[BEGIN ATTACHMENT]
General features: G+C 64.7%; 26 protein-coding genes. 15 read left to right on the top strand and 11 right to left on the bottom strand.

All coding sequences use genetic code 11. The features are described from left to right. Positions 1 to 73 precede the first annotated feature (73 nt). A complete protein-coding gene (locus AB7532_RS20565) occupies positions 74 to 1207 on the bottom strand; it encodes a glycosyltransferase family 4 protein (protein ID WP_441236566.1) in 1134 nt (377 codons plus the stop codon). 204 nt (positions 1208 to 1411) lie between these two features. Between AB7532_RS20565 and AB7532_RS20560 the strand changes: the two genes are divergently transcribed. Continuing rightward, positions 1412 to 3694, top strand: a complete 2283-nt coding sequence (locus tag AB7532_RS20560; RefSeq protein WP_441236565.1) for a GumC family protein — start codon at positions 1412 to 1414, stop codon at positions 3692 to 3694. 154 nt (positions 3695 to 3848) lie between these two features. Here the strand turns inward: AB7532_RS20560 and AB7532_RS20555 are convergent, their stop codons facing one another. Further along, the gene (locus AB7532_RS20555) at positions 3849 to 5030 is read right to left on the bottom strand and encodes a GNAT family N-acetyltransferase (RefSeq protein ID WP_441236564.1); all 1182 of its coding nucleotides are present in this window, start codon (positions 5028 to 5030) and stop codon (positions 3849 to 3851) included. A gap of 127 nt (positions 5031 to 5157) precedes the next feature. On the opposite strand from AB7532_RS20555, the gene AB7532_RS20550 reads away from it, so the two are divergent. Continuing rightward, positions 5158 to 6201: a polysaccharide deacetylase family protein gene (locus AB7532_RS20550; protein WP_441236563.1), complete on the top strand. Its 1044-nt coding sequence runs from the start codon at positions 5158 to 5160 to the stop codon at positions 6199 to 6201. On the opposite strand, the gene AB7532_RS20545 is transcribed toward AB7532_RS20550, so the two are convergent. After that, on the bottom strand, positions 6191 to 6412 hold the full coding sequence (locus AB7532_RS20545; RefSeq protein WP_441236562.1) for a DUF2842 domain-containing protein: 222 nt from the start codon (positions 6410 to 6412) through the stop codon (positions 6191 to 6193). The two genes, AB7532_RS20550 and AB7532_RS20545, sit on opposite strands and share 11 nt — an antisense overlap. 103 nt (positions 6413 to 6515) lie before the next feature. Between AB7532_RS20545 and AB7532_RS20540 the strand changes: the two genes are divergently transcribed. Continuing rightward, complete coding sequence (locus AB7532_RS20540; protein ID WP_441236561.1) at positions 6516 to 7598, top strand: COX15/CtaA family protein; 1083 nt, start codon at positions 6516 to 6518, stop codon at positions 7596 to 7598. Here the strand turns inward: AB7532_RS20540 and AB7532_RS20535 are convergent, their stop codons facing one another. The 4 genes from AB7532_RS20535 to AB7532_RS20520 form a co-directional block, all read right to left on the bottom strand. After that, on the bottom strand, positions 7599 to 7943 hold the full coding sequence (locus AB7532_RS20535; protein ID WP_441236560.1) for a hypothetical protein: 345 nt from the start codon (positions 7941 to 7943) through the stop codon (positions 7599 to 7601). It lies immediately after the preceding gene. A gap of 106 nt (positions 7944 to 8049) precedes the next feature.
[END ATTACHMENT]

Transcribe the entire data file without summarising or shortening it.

General features: G+C 64.7%; 26 protein-coding genes. 15 read left to right on the top strand and 11 right to left on the bottom strand.

All coding sequences use genetic code 11. The features are described from left to right. Positions 1 to 73 precede the first annotated feature (73 nt). A complete protein-coding gene (locus AB7532_RS20565) occupies positions 74 to 1207 on the bottom strand; it encodes a glycosyltransferase family 4 protein (protein ID WP_441236566.1) in 1134 nt (377 codons plus the stop codon). 204 nt (positions 1208 to 1411) lie between these two features. Between AB7532_RS20565 and AB7532_RS20560 the strand changes: the two genes are divergently transcribed. Continuing rightward, positions 1412 to 3694, top strand: a complete 2283-nt coding sequence (locus tag AB7532_RS20560; RefSeq protein WP_441236565.1) for a GumC family protein — start codon at positions 1412 to 1414, stop codon at positions 3692 to 3694. 154 nt (positions 3695 to 3848) lie between these two features. Here the strand turns inward: AB7532_RS20560 and AB7532_RS20555 are convergent, their stop codons facing one another. Further along, the gene (locus AB7532_RS20555) at positions 3849 to 5030 is read right to left on the bottom strand and encodes a GNAT family N-acetyltransferase (RefSeq protein ID WP_441236564.1); all 1182 of its coding nucleotides are present in this window, start codon (positions 5028 to 5030) and stop codon (positions 3849 to 3851) included. A gap of 127 nt (positions 5031 to 5157) precedes the next feature. On the opposite strand from AB7532_RS20555, the gene AB7532_RS20550 reads away from it, so the two are divergent. Continuing rightward, positions 5158 to 6201: a polysaccharide deacetylase family protein gene (locus AB7532_RS20550; protein WP_441236563.1), complete on the top strand. Its 1044-nt coding sequence runs from the start codon at positions 5158 to 5160 to the stop codon at positions 6199 to 6201. On the opposite strand, the gene AB7532_RS20545 is transcribed toward AB7532_RS20550, so the two are convergent. After that, on the bottom strand, positions 6191 to 6412 hold the full coding sequence (locus AB7532_RS20545; RefSeq protein WP_441236562.1) for a DUF2842 domain-containing protein: 222 nt from the start codon (positions 6410 to 6412) through the stop codon (positions 6191 to 6193). The two genes, AB7532_RS20550 and AB7532_RS20545, sit on opposite strands and share 11 nt — an antisense overlap. 103 nt (positions 6413 to 6515) lie before the next feature. Between AB7532_RS20545 and AB7532_RS20540 the strand changes: the two genes are divergently transcribed. Continuing rightward, complete coding sequence (locus AB7532_RS20540; protein ID WP_441236561.1) at positions 6516 to 7598, top strand: COX15/CtaA family protein; 1083 nt, start codon at positions 6516 to 6518, stop codon at positions 7596 to 7598. Here the strand turns inward: AB7532_RS20540 and AB7532_RS20535 are convergent, their stop codons facing one another. The 4 genes from AB7532_RS20535 to AB7532_RS20520 form a co-directional block, all read right to left on the bottom strand. After that, on the bottom strand, positions 7599 to 7943 hold the full coding sequence (locus AB7532_RS20535; protein ID WP_441236560.1) for a hypothetical protein: 345 nt from the start codon (positions 7941 to 7943) through the stop codon (positions 7599 to 7601). It lies immediately after the preceding gene. A gap of 106 nt (positions 7944 to 8049) precedes the next feature.